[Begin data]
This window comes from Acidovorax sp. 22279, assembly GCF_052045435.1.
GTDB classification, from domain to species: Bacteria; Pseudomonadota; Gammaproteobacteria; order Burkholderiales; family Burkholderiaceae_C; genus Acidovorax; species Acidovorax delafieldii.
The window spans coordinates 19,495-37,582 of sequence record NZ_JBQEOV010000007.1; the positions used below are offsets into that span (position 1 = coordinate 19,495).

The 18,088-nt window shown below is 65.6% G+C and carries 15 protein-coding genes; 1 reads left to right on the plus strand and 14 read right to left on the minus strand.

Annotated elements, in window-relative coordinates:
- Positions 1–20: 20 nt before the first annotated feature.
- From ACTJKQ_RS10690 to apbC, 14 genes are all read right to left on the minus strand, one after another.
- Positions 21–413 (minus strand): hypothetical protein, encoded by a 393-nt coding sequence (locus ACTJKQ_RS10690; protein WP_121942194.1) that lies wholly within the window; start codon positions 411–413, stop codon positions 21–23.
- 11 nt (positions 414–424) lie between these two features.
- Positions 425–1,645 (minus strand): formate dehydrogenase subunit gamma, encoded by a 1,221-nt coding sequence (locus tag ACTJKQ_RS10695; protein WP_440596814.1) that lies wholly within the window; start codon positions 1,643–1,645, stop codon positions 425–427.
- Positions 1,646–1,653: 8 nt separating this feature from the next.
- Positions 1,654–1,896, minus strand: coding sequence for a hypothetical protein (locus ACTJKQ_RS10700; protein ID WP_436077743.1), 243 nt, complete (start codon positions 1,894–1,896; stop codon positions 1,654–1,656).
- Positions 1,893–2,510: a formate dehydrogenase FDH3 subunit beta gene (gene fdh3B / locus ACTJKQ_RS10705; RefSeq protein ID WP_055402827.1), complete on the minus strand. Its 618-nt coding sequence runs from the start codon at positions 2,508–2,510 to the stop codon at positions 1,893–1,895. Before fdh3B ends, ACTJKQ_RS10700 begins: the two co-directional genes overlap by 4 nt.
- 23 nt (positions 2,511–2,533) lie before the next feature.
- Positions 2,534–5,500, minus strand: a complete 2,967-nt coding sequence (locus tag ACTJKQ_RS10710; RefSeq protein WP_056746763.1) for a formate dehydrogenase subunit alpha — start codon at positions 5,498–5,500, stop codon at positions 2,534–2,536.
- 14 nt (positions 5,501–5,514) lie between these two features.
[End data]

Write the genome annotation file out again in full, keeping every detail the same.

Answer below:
This window comes from Acidovorax sp. 22279, assembly GCF_052045435.1.
GTDB classification, from domain to species: Bacteria; Pseudomonadota; Gammaproteobacteria; order Burkholderiales; family Burkholderiaceae_C; genus Acidovorax; species Acidovorax delafieldii.
The window spans coordinates 19,495-37,582 of sequence record NZ_JBQEOV010000007.1; the positions used below are offsets into that span (position 1 = coordinate 19,495).

The 18,088-nt window shown below is 65.6% G+C and carries 15 protein-coding genes; 1 reads left to right on the plus strand and 14 read right to left on the minus strand.

Annotated elements, in window-relative coordinates:
- Positions 1–20: 20 nt before the first annotated feature.
- From ACTJKQ_RS10690 to apbC, 14 genes are all read right to left on the minus strand, one after another.
- Positions 21–413 (minus strand): hypothetical protein, encoded by a 393-nt coding sequence (locus ACTJKQ_RS10690; protein WP_121942194.1) that lies wholly within the window; start codon positions 411–413, stop codon positions 21–23.
- 11 nt (positions 414–424) lie between these two features.
- Positions 425–1,645 (minus strand): formate dehydrogenase subunit gamma, encoded by a 1,221-nt coding sequence (locus tag ACTJKQ_RS10695; protein WP_440596814.1) that lies wholly within the window; start codon positions 1,643–1,645, stop codon positions 425–427.
- Positions 1,646–1,653: 8 nt separating this feature from the next.
- Positions 1,654–1,896, minus strand: coding sequence for a hypothetical protein (locus ACTJKQ_RS10700; protein ID WP_436077743.1), 243 nt, complete (start codon positions 1,894–1,896; stop codon positions 1,654–1,656).
- Positions 1,893–2,510: a formate dehydrogenase FDH3 subunit beta gene (gene fdh3B / locus ACTJKQ_RS10705; RefSeq protein ID WP_055402827.1), complete on the minus strand. Its 618-nt coding sequence runs from the start codon at positions 2,508–2,510 to the stop codon at positions 1,893–1,895. Before fdh3B ends, ACTJKQ_RS10700 begins: the two co-directional genes overlap by 4 nt.
- 23 nt (positions 2,511–2,533) lie before the next feature.
- Positions 2,534–5,500, minus strand: a complete 2,967-nt coding sequence (locus tag ACTJKQ_RS10710; RefSeq protein WP_056746763.1) for a formate dehydrogenase subunit alpha — start codon at positions 5,498–5,500, stop codon at positions 2,534–2,536.
- 14 nt (positions 5,501–5,514) lie between these two features.